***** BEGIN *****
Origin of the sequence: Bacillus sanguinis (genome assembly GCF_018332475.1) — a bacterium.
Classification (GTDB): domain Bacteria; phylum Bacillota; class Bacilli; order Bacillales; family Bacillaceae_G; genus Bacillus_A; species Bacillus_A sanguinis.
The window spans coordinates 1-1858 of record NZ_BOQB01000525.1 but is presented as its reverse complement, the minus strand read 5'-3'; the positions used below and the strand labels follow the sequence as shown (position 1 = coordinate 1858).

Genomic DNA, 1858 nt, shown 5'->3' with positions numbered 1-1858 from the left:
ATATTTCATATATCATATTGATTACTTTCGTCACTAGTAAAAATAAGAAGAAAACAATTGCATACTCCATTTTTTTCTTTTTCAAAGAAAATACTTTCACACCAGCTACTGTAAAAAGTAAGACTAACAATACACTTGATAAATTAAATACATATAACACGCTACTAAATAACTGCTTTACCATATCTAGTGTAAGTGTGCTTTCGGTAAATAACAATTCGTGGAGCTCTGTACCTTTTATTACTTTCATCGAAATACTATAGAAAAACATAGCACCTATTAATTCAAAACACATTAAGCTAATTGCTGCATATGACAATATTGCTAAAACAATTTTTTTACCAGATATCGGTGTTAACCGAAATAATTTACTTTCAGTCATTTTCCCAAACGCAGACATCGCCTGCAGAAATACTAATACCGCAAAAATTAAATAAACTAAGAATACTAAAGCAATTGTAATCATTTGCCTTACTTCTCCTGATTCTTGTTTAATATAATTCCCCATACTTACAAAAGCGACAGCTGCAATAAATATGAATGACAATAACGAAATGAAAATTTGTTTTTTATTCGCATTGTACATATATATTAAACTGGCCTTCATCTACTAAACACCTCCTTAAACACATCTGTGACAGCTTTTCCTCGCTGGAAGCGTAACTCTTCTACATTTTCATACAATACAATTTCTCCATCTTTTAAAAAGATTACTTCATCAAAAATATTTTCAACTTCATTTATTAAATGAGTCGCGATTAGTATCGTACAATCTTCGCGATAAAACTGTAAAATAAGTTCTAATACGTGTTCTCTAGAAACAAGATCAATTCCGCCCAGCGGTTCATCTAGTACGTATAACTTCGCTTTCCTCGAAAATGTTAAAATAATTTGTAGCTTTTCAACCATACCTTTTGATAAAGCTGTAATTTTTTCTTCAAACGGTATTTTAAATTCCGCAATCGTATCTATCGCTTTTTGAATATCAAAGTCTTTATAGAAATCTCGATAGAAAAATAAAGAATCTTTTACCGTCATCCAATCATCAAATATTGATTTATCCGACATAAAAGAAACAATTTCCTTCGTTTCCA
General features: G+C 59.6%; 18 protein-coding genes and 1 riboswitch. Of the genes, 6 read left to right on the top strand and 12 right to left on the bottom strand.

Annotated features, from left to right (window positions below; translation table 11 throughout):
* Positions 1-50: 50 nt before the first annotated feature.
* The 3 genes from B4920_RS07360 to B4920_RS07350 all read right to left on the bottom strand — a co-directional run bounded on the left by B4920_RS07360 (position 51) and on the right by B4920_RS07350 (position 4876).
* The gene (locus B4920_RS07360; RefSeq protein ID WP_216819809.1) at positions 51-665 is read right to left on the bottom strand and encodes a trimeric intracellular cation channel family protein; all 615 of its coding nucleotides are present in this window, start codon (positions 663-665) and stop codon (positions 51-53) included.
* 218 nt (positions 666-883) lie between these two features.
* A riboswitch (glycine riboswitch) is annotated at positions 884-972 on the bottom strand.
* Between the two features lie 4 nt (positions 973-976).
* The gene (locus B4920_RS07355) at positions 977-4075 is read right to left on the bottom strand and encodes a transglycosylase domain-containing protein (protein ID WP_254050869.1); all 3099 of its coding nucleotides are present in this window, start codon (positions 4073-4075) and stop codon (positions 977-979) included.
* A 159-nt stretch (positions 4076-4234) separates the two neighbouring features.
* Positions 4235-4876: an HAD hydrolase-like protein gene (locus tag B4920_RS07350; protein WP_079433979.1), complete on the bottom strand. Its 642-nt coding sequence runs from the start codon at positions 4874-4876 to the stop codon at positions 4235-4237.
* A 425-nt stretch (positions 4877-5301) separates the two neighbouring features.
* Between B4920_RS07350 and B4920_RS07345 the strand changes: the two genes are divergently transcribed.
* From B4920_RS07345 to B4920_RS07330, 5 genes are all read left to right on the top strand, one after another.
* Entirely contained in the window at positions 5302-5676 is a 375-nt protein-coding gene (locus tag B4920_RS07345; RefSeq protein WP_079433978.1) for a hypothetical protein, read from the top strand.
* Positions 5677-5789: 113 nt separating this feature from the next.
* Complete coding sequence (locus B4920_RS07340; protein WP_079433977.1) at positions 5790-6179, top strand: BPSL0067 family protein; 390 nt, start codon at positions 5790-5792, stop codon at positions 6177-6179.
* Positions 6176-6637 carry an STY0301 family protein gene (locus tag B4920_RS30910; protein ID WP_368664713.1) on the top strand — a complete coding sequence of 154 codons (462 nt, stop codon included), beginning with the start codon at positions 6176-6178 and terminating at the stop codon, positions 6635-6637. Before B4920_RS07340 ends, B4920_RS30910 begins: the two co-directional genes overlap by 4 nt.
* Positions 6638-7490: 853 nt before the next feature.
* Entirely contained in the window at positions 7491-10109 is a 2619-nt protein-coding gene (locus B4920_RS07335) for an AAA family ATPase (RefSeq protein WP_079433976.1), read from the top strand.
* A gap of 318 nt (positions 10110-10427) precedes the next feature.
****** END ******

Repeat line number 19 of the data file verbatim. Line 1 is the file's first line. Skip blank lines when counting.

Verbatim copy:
* From B4920_RS07345 to B4920_RS07330, 5 genes are all read left to right on the top strand, one after another.